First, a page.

Report from the 2017 UN Commission on the Status of Women (CSW61)

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A ViewPoint by Rev. Jann Aldredge-Clanton, Ph.D.

UNCSW61The theme of this year’s UN Commission on the Status of Women (UNCSW) was Women’s Economic Empowerment in the Changing World of Work. This theme stirred my thinking because I don’t typically link “economic” and “empowerment.” When I see the word “empowerment,” I usually think of equal rights and education instead of economics.

I must acknowledge my ambivalence toward money. Growing up in church and at home, I heard more negative than positive messages about money. For example, I learned “the love of money is the root of all evil” (1 Timothy 6:10), and “it is easier for a camel to go through the eye of a needle than for someone who is rich to enter the kingdom of God” (Matthew 19:24). My family encouraged me to choose a vocation with the priority of helping people rather than making money.

Although I still believe these messages, the UNCSW reinforced other messages I’ve been getting more recently about money. Lately I’ve had conversations with family members and friends about investing and using financial resources to support organizations we believe are doing wonderful work to help people. Then I walked into sessions at the UNCSW and realized I was there not only for the economic empowerment of other women, but also for my own economic empowerment so that I can best support organizations I care about, like Equity for Women in the Church and Christian Feminism Today.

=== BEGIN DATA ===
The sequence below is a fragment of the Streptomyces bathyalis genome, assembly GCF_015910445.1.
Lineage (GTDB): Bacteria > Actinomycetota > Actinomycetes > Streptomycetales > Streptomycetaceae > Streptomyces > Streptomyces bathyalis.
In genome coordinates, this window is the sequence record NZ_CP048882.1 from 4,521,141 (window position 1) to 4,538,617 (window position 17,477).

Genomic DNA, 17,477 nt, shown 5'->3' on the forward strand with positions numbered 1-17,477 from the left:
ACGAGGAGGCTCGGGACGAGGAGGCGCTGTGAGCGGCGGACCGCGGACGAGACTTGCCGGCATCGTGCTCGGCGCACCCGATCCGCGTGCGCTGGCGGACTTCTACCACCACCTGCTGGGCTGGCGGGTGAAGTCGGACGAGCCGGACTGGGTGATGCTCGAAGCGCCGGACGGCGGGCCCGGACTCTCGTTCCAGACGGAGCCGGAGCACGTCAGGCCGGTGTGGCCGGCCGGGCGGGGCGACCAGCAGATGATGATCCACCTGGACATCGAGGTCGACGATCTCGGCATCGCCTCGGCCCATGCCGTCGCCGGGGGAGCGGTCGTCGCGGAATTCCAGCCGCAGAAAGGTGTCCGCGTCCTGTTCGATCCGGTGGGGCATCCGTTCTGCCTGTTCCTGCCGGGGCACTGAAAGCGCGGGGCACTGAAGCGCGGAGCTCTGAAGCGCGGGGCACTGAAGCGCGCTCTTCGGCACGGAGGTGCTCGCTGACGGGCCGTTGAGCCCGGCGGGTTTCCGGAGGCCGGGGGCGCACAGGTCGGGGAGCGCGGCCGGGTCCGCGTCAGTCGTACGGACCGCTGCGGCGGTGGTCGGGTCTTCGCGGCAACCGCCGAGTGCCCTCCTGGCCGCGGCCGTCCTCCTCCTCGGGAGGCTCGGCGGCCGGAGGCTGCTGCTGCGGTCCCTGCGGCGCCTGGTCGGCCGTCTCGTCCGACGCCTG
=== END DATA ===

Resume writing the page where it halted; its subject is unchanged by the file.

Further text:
Often organizations doing the most good have the least money, while organizations doing the most harm, like the National Rifle Association, have the most money. While I was attending the UNCSW, I saw news flashes about the administration’s proposed budget, which includes slashes to Meals on Wheels and other human services, the Environmental Protection Agency, programs to end violence against women, National Endowments for the Arts and Humanities, medical research, housing, and education, and includes increases to military spending. So the messages kept coming about the power of money for good or harm and the connection between economic empowerment and equal rights for women.

Money has power:

  • Money has power to give women the education we need for equality in the world of work.
  • Money has power to give women the healthcare we need for ourselves and our families to thrive.
  • Money has power to meet physical needs for nutritious food, clear water and air, safety at home and on the job, and decent housing.
  • Money has power to help meet women’s emotional needs for healthy and safe relationships and financial independence to leave unhealthy, harmful relationships.
  • Money has power to meet women’s spiritual needs for faith communities and organizations that value women’s gifts, and that includes the Divine Feminine so that we experience our sacred value.